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Saturday, November 30, 2013

Morris Madden, Not A Quitter - 340

Originally published Feb. 10, 2011
By 1984, Morris Madden was already in his sixth professional season. He was also still in single-A. It was enough for him to look at doing something else, Madden told The Pittsburgh Post-Gazette.

It was his wife Sandra who kept him playing, he told the paper.

"She told me I wasn't a quitter," Madden told The Post-Gazette. "I had never quit anything, and I wasn't about to start being a quitter."

Madden spoke to The Post-Gazette in June 1989, the occasion being Madden was making his first major league start, 10 years after he first entered rookie ball.

Madden entered rookie ball with the Dodgers in 1979, selected in the 24th round of the draft out of Spartanburg Methodist College. He played that year at the Pioneer League's Lethbridge Dodgers.

He made AA for the first time in 1981, the first of four seasons in which Madden would bounce between single-A and AA. He split 1982 between single-A Lodi and AA San Antonio. At Lodi, he went 3-7, but posting a 2.60 ERA. In one stretch, he allowed five earned runs in four games, losing all four, The Lodi News-Sentinel wrote.

In 1984, the year he considered quitting, he played entirely at single-A Tampa, selected by the Reds from the Dodgers in the Rule 5 draft. He returned to Tampa for 1985, also playing that year at AA Vermont.

He didn't see AAA until 1987, after signing as a free agent with the Tigers. That was also the year he debuted in the majors, as a reliever. Madden got into two games that June, giving up three runs in 1.2 innings.

In one of those outings, Detroit Manager Sparky Anderson didn't want to use Madden, The Associated Press wrote. "I don't like to have kids learn to pitch in the bullpen," Anderson told The AP.

The Tigers traded Madden to the Pirates that August. He got into five games for Pittsburgh in 1988, amounting to 5.2 innings. He gave up no earned runs.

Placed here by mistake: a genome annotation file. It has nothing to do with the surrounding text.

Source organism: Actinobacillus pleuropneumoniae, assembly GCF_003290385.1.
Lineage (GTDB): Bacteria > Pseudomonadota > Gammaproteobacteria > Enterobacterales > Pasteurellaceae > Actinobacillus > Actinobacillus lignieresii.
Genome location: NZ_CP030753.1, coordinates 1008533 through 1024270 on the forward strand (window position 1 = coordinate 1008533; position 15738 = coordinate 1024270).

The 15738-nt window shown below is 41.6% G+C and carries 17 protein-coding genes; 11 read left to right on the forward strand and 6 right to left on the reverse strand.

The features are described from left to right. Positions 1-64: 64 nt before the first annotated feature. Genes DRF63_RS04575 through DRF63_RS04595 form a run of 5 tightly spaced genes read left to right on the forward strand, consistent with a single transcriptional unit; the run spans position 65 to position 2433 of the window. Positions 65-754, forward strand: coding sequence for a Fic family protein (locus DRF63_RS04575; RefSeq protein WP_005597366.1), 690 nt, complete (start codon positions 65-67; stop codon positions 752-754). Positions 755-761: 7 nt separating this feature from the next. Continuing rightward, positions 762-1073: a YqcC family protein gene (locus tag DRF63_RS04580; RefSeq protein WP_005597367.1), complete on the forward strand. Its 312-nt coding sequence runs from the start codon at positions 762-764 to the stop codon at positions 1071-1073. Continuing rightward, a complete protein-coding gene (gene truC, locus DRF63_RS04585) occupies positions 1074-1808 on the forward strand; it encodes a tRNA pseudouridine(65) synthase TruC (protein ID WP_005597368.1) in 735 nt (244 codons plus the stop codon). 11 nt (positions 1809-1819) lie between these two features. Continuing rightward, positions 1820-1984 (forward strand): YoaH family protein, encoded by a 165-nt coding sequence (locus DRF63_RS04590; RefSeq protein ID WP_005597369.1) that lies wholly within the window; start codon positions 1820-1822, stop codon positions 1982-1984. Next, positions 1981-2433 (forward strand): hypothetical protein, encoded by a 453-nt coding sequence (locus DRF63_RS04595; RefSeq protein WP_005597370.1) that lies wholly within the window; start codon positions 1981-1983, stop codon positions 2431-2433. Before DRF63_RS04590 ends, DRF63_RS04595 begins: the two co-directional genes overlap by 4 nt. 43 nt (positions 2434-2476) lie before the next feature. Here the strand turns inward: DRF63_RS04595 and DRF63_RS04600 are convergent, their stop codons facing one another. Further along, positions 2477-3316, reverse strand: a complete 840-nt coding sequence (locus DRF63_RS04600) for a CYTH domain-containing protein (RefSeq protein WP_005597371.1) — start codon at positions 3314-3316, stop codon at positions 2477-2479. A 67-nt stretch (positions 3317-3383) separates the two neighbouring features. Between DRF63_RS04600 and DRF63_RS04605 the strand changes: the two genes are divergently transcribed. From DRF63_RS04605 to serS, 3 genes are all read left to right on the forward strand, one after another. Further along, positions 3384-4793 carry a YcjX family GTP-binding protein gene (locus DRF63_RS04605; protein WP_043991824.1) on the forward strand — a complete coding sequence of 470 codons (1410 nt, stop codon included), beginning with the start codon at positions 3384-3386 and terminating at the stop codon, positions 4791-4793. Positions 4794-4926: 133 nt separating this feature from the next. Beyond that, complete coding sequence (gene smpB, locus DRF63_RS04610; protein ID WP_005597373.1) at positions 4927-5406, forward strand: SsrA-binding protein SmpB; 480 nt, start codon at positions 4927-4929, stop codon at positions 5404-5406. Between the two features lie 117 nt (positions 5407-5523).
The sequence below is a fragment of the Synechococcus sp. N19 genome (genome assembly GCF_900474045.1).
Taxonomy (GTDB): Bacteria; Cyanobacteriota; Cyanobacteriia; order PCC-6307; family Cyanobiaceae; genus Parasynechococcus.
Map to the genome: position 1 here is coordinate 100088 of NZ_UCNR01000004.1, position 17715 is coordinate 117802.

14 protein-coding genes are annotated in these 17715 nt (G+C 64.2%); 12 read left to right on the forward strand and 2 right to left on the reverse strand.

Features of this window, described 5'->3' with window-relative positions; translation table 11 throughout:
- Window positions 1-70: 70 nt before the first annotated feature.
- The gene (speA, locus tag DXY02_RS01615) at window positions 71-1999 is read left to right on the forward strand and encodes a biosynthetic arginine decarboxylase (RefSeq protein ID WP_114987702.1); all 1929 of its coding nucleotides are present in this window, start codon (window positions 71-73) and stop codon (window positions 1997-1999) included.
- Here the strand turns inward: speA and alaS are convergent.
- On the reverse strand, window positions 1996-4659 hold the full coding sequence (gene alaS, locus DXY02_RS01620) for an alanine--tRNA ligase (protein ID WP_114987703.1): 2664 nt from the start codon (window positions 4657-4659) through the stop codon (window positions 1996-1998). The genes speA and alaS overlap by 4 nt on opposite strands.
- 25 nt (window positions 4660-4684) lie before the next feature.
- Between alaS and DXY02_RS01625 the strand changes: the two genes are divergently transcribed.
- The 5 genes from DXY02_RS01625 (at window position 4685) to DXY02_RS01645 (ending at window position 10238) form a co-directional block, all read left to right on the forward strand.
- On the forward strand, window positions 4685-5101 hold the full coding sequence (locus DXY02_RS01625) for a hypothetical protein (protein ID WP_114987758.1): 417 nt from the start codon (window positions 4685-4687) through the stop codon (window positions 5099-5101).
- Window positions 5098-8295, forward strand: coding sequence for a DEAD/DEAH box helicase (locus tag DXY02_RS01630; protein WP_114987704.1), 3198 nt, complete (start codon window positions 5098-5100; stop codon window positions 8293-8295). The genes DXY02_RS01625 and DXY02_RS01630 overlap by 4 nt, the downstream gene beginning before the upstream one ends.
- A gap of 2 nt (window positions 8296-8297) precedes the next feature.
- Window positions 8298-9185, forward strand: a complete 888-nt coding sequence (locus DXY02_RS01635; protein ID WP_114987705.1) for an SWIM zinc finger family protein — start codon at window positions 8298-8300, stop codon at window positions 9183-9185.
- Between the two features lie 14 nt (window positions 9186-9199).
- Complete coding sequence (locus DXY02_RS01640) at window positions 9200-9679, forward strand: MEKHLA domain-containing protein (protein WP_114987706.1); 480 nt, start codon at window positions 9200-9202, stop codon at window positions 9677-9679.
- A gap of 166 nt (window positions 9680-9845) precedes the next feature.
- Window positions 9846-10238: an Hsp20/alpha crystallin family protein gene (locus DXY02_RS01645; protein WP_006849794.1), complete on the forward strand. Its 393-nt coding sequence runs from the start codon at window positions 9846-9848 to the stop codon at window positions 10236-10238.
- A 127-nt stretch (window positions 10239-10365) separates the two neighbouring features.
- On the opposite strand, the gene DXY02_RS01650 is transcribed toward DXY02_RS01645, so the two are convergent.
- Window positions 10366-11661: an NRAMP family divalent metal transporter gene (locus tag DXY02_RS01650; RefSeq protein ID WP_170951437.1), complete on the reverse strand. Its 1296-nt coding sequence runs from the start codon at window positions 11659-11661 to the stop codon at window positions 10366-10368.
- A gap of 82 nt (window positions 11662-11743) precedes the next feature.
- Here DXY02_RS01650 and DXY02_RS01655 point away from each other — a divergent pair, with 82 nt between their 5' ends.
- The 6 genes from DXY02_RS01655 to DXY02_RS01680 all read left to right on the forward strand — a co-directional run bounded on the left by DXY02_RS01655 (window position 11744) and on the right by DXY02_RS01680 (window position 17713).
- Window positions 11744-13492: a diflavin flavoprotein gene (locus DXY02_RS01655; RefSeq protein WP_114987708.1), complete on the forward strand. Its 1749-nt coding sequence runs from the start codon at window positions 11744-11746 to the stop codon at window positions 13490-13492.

Going into the next spring, Madden had problems throwing strikes, The Pittsburgh Press wrote. But he pitched well at AAA Buffalo early, and was called up to Pittsburgh.

He got is first win days later in relief. Helping Madden get the victory against the Cardinals was an Ozzie Smith error, according to UPI.

"I've waited 10 years for this and I feel great," Madden told UPI afterward. "We were in it the whole way. When I went into the game and it was 3-2, I expected to win."

It was that June that Madden got his first start. In four innings of work that June 13, Madden gave up one earned run. In his next outing June 18, he gave up four earned runs in five innings. His starts came after a rash of Pittsburgh injuries.

"I think he's got a real future as a reliever," Pirates Manager Jim Leyland told reporters after the June 18 outing. "He's got the stuff to throw hard for a few innings, and he can come in and throw strikes."

Despite Leyland's prediction, Madden's future in the majors consisted of just one more game. He started June 23, gave up two earned runs and didn't record an out.

Madden played one more season, back with the Dodgers at AAA Albuquerque, ending his playing career. Madden is in 2013 as president of Carolinas Metro Inc. Baseball and Softball in the Charlotte area.

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